Around nine in 10 (88%) manufacturers cite raw materials costs as the driver of price increases.
In contrast, just one in five (22%) manufacturers cite pay settlements as a driver of price increases, still below its pre-pandemic level.
Within the survey, firms provided details of the wide range of inflationary pressures on their business, such as 150% increases to some steel products, and 600% increases in shipping containers
Suren Thiru, Head of Economics at the BCC, said: “Our latest data indicates a disappointingly modest uptick in economic activity in the third quarter as the boost from the end of restrictions was increasingly stymied by supply and staff shortages and rising cost pressures.
“The key services sector recorded the strongest improvements as consumer-focused firms, including hotels and hospitality, received the biggest boost from the easing of social distancing restrictions. Manufacturers saw more limited gains as increasingly severe supply chain disruption stifled their ability to fulfil orders and meet customer demand.
“The results point to an underwhelming three months for business investment as the damage done to firms’ cash flow by the pandemic and growing concerns over a more burdensome tax regime squeezed investment intentions.
“Acute supply shortages and rising raw material costs drove an historic surge in inflationary pressures in the third quarter. However, with little evidence in our figures that higher inflation is stoking a broad-based escalation in pay settlements, the MPC should have enough leeway to keep interest rates steady over the medium term.
“Though the UK economy remains on track for moderate growth in the third quarter, with staff and supply shortages increasingly having a suffocating effect on economic activity and price pressures intensifying, a spell of stagflation maybe inevitable.”
Responding to the findings, Director General of the British Chambers of Commerce Shevaun Haviland (pictured), added: “The supply chain crisis, alongside wider labour shortages and spiralling price rises, is clearly starting to drag on our economic recovery from COVID-19.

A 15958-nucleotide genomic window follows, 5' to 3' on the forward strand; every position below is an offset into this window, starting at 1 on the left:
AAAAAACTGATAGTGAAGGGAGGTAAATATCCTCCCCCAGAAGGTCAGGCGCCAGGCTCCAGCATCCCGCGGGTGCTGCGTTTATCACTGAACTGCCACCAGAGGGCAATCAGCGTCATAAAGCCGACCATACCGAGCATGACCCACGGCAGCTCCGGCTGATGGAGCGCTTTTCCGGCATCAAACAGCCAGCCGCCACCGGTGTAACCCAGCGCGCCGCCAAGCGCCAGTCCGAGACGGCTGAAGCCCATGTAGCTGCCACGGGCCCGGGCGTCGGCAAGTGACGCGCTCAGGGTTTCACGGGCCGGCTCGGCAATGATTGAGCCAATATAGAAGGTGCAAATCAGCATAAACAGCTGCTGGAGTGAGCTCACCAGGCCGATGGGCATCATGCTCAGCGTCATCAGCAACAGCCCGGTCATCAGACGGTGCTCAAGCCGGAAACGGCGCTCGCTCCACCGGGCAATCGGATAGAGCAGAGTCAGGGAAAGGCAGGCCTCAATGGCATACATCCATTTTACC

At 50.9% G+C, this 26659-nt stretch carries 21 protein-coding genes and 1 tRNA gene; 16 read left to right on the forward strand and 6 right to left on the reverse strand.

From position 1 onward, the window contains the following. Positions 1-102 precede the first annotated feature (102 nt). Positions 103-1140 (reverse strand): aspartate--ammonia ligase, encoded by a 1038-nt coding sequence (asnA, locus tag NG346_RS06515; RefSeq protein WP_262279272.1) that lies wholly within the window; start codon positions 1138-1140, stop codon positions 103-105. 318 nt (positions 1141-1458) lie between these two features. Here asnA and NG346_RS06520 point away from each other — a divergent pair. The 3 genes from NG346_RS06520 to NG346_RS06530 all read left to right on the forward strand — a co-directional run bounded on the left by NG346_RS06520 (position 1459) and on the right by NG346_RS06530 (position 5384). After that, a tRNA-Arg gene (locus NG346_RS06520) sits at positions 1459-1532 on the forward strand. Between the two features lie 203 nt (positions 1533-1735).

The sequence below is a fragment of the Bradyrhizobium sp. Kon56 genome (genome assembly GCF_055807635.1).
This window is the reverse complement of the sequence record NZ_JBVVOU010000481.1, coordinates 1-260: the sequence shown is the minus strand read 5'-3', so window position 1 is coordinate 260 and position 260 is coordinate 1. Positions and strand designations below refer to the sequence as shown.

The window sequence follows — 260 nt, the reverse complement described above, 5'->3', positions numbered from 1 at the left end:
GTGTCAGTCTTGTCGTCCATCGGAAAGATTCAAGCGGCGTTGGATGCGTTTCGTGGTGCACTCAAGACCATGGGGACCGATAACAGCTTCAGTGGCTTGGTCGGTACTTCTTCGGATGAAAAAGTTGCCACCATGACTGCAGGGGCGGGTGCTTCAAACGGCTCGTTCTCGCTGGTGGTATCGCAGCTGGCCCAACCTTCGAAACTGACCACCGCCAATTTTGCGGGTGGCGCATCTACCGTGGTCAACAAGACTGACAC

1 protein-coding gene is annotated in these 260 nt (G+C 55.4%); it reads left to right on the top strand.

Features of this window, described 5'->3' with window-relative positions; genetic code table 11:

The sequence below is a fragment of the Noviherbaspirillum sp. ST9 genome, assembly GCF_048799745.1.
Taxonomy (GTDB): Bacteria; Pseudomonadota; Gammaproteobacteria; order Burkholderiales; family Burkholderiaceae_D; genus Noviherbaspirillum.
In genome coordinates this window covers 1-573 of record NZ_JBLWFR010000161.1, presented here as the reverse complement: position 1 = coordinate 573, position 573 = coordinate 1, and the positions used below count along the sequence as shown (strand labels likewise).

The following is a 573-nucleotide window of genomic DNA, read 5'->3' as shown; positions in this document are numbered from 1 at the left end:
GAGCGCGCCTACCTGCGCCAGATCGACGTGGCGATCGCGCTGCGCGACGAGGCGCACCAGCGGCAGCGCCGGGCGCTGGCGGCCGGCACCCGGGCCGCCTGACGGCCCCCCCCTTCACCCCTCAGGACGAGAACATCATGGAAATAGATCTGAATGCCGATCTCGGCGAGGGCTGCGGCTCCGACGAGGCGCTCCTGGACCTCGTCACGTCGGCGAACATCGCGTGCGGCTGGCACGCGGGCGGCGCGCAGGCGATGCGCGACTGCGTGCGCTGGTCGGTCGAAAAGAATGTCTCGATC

“Businesses are being battered by a deluge of up-front cost pressures, including huge increases in the prices of key raw materials and shipping, as well as now facing a rise in National Insurance Contributions. At the same time, they are losing out on opportunities for growth due to the labour shortages, despite many already raising wages and offering training.
“The focus must now be on creating the best possible environment for businesses to grow and thrive. By supporting firms through the difficult months ahead they can begin to generate wealth, create jobs and support communities. That is by far the best way to sustainably deliver the tax revenue the government needs to support public services and the wider economy.
“That’s why I am calling on the government to place a moratorium on all policy measures that increase business costs for the remainder of this parliament and to finally deliver fundamental reform of our broken business rates system.
“The Prime Minister must take action now, with plans not plaudits, or businesses across the country, and our wider economic recovery could falter under the weight of these pressures.”